Thursday, September 27, 2007

Big 5 Not Increasing Presence in Quebec: National Bank

  
Canadian Press, 27 September 2007

Canada's five largest banks have failed to dramatically increase their physical presence in Quebec or provide a consistent approach in the province, says the head of the National Bank of Canada.

“To have an impact on a mature market like Quebec, you need a consistent approach to that market and I think for our competitors, their approach has been anything but consistent regarding Quebec,” CEO Louis Vachon told analysts Thursday at a CIBC investors conference in Mont-Tremblant.

Mr. Vachon heads Canada's sixth-largest bank. His comments were directed at Bank of Montreal, Bank of Nova Scotia, Canadian Imperial Bank of Commerce, Royal Bank of Canada, and TD Canada Trust.

Mr. Vachon said the impact of the leading banks over the last 18 to 24 months has primarily been to tighten spreads in mortgages and some commercial banking — essentially using competitive pricing to attract customers.

Louis Vachon maintains that the Big Five banks have an inconsistent approach to the Quebec financial services market.

He noted the National Bank has not been as disciplined as it should have been in some of its pricing.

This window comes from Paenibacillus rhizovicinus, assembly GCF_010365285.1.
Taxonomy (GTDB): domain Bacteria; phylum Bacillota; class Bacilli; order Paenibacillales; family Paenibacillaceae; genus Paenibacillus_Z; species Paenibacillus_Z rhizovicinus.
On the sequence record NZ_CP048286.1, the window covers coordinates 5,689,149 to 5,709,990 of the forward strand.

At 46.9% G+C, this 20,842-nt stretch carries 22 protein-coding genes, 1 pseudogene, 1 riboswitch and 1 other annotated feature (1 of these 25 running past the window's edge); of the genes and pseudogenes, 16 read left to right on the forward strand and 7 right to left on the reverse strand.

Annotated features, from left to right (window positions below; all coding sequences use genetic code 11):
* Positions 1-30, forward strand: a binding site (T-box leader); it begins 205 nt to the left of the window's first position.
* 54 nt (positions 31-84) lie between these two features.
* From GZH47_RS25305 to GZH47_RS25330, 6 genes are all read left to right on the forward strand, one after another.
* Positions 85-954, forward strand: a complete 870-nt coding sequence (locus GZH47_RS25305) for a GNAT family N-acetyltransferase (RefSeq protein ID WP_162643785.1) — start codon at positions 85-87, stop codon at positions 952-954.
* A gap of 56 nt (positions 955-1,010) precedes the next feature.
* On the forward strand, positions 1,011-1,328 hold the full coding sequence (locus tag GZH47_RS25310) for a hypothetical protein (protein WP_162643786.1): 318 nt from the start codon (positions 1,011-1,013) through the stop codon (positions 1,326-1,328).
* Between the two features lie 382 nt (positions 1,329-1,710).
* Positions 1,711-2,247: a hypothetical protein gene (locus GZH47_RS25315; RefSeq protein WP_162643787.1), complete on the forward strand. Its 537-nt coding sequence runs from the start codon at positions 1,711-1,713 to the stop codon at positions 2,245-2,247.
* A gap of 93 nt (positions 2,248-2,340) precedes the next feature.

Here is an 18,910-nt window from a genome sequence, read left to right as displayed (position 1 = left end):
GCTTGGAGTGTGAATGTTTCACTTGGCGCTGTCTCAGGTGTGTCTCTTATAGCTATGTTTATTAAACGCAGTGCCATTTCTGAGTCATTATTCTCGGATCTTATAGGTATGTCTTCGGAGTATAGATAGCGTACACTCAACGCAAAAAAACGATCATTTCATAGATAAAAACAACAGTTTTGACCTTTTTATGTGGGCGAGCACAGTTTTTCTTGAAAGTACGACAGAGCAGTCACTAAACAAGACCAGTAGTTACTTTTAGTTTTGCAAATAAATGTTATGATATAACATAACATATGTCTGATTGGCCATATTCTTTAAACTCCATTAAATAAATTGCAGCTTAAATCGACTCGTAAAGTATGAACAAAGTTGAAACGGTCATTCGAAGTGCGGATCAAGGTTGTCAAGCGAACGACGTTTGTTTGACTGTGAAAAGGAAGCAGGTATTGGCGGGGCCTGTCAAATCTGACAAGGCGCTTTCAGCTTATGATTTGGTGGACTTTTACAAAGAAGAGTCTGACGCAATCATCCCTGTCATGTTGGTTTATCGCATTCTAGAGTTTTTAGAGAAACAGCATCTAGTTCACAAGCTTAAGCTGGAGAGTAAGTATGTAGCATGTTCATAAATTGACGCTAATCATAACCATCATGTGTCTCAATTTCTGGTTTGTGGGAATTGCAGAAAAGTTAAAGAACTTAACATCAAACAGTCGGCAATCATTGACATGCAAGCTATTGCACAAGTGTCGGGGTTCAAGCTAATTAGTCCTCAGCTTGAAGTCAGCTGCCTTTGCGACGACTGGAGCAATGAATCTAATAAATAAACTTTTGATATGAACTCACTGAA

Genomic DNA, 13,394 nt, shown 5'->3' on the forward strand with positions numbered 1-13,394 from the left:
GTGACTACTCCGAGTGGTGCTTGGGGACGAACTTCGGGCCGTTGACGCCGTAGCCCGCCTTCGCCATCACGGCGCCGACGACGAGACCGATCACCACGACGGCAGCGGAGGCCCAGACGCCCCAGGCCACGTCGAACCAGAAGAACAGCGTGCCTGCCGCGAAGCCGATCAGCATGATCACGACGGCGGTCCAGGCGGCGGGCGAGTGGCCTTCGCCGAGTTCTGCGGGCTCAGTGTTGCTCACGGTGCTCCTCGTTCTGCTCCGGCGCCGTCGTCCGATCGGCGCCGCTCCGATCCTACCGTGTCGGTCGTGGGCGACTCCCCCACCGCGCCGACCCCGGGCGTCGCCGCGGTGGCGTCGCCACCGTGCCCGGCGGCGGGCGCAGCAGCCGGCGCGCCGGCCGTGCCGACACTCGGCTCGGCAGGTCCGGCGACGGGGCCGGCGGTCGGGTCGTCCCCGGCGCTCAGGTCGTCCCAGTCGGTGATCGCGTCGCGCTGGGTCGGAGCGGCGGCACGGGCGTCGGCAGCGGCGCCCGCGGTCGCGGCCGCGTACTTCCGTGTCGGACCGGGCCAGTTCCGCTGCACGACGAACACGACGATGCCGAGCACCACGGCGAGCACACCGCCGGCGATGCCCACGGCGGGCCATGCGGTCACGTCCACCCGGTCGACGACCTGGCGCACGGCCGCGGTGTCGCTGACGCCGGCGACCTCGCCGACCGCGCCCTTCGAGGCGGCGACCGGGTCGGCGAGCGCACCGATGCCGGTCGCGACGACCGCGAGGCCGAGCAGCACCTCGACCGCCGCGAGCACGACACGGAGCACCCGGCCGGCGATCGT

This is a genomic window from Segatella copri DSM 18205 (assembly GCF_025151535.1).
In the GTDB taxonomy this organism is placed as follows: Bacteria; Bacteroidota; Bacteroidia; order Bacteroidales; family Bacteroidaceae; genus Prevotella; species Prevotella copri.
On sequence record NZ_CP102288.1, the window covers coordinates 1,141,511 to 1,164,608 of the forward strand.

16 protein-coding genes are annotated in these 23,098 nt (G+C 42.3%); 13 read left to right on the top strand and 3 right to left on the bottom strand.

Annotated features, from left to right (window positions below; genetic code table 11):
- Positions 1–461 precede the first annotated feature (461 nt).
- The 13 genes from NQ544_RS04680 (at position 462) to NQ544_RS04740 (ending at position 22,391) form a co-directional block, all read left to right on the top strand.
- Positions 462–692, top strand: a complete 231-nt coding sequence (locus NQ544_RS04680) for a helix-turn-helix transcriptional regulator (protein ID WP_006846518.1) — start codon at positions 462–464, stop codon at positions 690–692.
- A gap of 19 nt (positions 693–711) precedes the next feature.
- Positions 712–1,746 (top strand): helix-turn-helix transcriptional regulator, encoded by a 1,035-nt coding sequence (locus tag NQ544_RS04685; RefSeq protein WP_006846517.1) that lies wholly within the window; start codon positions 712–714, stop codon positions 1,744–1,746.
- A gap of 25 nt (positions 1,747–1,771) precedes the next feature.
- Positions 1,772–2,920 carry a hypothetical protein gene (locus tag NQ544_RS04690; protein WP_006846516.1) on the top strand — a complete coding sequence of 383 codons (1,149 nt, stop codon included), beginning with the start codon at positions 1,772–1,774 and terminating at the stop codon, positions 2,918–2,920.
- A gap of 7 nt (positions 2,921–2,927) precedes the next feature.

Meanwhile, Mr. Vachon said National Bank will continue to focus part of its growth strategy on expanding its presence outside Quebec, which accounts for 65 to 70 per cent of its business.

Early next year, it plans to disclose its expansion plans. But Mr. Vachon said the bank has preferred to focus on areas where it already has a presence in francophone areas of New Brunswick and Ontario, particularly in the Toronto area and Windsor, Ont.

It is also working on replicating its success in servicing the agricultural community of Quebec by expanding in Western Canada. It has offices in Calgary and Lethbridge.

Mr. Vachon said it has expanded its market share over the past five years in the oil and gas sector based in Calgary, where it has been active for nearly a quarter century.

He said the current crisis in credit markets may also pave the way for it to make acquisitions in the brokerage and wealth management businesses.

On the dividend front, Mr. Vachon said the bank is guided by caution and seeks only to increase the return to shareholders when it “is sustainable in any circumstances.”

As for the future, Mr. Vachon had this warning to those who question the future of the country's sixth-largest bank.

“Do not underestimate the strength of the franchise and the capacity of the franchise to generate earnings growth.”
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